• You shouldn’t put Teflon in the dishwasher because the heat makes the Teflon flake off, eventually killing your entire family.
  • When it’s cold out, you must always let your car warm up for at least 60 seconds before driving away.
  • If you stay up late watching The Daily Show and wake up your wife Linda when you come to bed, she’ll be angry. (I’m pretty sure this one is true.)

And so when my brother-in-law, Holly, told me about a new book he was reading – one which dispels many long-held exercise myths – I went out the next day and picked up a copy.

I don’t mind unnecessarily washing a Teflon frying pan or two by hand, but if I’m wasting time – or worse, doing something damaging – while exercising, I figured it was worth knowing about.

The book, The First 20 Minutes, Surprising Science Reveals How We Can Exercise Better, Train Smarter, Live Longer, is written by Gretchen Reynolds, a health and fitness journalist and columnist for the NY Times.

It was enjoyable and, as anticipated, myth-busting regarding many of the rules I had been blindly following, such as:

  • Stretching: “In the past decade, a growing number of studies have shown that static stretching not only does not prepare muscles for activity; it almost certainly does the reverse.”
  • Water: “[There is] no credible evidence for the widespread belief that we need to drink eight glasses of water a day.”
  • Running Shoes: “Over the course of three large studies, the researchers found almost no correlation at all between wearing the proper running shoes and avoiding injury.”

Yikes. Nothing in there (unfortunately, in my case) suggesting that a cluttered basement will eventually lead to rock-hard abs, but much to think about, nonetheless.

But it was this insight, the one which inspired the book’s title, that really stayed with me:

“Almost all of the mortality reductions are due to the first twenty minutes of exercise … there’s a huge drop in mortality rates among people who haven’t been doing any activity and then begin doing some, even if the amount of exercise is quite small.”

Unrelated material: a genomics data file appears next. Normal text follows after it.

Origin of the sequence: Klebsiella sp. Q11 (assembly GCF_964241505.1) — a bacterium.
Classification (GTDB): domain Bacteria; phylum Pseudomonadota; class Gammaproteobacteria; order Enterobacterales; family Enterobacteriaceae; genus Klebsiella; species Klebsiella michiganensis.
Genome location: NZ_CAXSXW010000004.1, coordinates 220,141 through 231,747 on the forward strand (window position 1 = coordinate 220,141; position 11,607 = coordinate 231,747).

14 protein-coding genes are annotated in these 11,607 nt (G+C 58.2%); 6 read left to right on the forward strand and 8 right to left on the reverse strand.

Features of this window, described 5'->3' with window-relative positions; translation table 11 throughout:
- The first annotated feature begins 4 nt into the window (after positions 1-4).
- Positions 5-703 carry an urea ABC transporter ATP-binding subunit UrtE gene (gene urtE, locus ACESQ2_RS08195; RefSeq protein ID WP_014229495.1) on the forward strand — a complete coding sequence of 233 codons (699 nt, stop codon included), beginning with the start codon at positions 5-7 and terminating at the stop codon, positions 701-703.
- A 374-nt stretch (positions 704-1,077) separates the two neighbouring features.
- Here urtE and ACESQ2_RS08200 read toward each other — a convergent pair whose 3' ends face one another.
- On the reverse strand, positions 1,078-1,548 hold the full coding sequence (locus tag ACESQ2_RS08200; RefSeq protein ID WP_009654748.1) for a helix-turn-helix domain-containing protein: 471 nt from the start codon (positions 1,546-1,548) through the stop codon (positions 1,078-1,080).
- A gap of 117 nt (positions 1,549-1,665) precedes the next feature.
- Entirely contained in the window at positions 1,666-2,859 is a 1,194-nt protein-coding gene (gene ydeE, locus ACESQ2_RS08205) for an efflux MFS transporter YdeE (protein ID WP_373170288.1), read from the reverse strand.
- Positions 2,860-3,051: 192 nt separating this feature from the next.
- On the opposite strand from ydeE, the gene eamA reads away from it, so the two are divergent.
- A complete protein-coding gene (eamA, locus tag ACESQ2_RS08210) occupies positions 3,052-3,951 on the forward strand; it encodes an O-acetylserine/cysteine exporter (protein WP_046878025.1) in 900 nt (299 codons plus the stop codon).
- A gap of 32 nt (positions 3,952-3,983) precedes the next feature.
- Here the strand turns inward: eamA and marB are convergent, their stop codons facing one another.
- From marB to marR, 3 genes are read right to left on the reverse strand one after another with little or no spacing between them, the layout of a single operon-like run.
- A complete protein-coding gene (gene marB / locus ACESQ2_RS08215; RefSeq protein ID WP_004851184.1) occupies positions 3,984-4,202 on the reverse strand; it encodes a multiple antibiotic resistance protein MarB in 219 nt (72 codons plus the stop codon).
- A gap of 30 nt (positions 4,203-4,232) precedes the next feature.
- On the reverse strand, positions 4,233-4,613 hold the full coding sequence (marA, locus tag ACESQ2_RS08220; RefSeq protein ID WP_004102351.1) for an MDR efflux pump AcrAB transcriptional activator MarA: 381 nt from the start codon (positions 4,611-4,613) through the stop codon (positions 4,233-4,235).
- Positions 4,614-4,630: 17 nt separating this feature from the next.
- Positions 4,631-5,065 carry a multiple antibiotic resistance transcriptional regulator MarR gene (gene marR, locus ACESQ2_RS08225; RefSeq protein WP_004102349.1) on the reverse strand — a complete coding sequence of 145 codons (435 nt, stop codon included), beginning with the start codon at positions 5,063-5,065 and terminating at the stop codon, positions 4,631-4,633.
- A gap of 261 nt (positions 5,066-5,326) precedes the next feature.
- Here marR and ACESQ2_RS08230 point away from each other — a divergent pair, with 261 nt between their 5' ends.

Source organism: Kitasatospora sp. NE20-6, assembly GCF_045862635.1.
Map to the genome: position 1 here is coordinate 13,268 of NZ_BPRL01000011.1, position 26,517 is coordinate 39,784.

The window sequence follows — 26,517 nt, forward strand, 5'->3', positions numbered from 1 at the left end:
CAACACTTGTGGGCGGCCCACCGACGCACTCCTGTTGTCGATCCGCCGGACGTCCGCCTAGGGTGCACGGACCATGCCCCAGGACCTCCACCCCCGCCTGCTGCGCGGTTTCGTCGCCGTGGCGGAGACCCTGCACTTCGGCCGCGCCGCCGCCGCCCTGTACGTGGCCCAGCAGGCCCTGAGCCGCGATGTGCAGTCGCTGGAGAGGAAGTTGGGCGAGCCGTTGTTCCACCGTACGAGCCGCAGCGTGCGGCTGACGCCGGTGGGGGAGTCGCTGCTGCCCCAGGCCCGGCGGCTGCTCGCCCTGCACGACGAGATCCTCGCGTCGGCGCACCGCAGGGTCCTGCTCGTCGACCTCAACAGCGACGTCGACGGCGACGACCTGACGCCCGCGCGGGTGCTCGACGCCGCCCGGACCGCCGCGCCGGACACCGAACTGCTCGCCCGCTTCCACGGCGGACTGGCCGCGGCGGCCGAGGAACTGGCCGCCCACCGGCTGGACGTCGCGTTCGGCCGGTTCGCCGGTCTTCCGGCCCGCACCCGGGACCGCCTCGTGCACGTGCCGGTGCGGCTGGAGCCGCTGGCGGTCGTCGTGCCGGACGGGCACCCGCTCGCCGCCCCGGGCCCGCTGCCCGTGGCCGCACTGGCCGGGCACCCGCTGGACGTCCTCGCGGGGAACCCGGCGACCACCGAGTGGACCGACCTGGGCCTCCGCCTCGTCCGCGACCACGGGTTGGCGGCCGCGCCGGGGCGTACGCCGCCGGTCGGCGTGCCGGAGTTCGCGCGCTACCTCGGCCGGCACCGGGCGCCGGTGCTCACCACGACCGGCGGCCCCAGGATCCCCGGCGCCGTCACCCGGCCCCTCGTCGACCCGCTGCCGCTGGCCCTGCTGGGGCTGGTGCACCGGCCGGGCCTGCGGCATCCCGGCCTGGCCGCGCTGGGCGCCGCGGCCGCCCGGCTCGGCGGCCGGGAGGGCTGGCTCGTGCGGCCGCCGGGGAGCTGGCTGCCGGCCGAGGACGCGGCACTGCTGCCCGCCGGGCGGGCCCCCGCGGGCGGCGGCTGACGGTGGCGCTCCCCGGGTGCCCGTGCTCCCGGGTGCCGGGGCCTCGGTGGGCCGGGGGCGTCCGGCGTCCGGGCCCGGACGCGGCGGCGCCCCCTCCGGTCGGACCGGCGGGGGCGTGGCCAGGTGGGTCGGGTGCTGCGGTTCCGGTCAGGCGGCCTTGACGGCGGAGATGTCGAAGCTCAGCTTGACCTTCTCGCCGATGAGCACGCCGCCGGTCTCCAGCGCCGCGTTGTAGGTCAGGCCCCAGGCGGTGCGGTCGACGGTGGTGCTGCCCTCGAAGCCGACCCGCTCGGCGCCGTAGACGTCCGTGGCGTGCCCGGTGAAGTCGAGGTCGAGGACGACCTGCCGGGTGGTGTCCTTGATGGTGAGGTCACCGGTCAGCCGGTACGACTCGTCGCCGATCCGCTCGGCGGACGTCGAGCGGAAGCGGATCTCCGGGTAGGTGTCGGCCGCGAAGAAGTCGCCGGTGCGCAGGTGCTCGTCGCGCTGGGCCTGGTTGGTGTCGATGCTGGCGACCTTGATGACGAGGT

In other words, and as the book explains, if you already exercise, doing more (even significantly more) doesn’t yield nearly the same health improvement as does moving from doing nothing at all to doing just a little bit.

The biggest gains, it seems, are in getting started.

Well guess what, my rock-hard-abbed friend … marketing works the same way. It’s not so much the fine-tuning that yields the biggest benefits, it’s the act of doing something – even if it’s not perfect.

Which means that:

  • If you believe in the value of staying in touch with your existing contacts (and if you don’t, you’re reading the wrong newsletter), then stay in touch with them. Even if the way you do it is unsystematic, sloppy and incomplete.

Sure, it’s better to have a system in place that works perfectly, but don’t let not having it perfect prevent you from keeping your network alive.

  • If you believe in the value of creating and sharing content, then write something and put it out there … even if it’s not the best thing you’ve ever done.

Waiting six months (or forever) to launch your newsletter, blog or free giveaway because it’s not yet perfect, on the other hand, is a losing strategy. Here as well, the biggest gains come when you move from publishing nothing to publishing something – not from improving on what you’re already doing.

Here’s the bottom line. Am I saying you shouldn’t be fine-tuning your approach and tactics? No. No more than the book is saying you should reduce the amount you exercise.

What I am saying, though, is that if you’re doing nothing in the areas of your business that you know to be important, you’ve got a fantastic opportunity in front of you. Get off the metaphorical couch, and break a little sweat.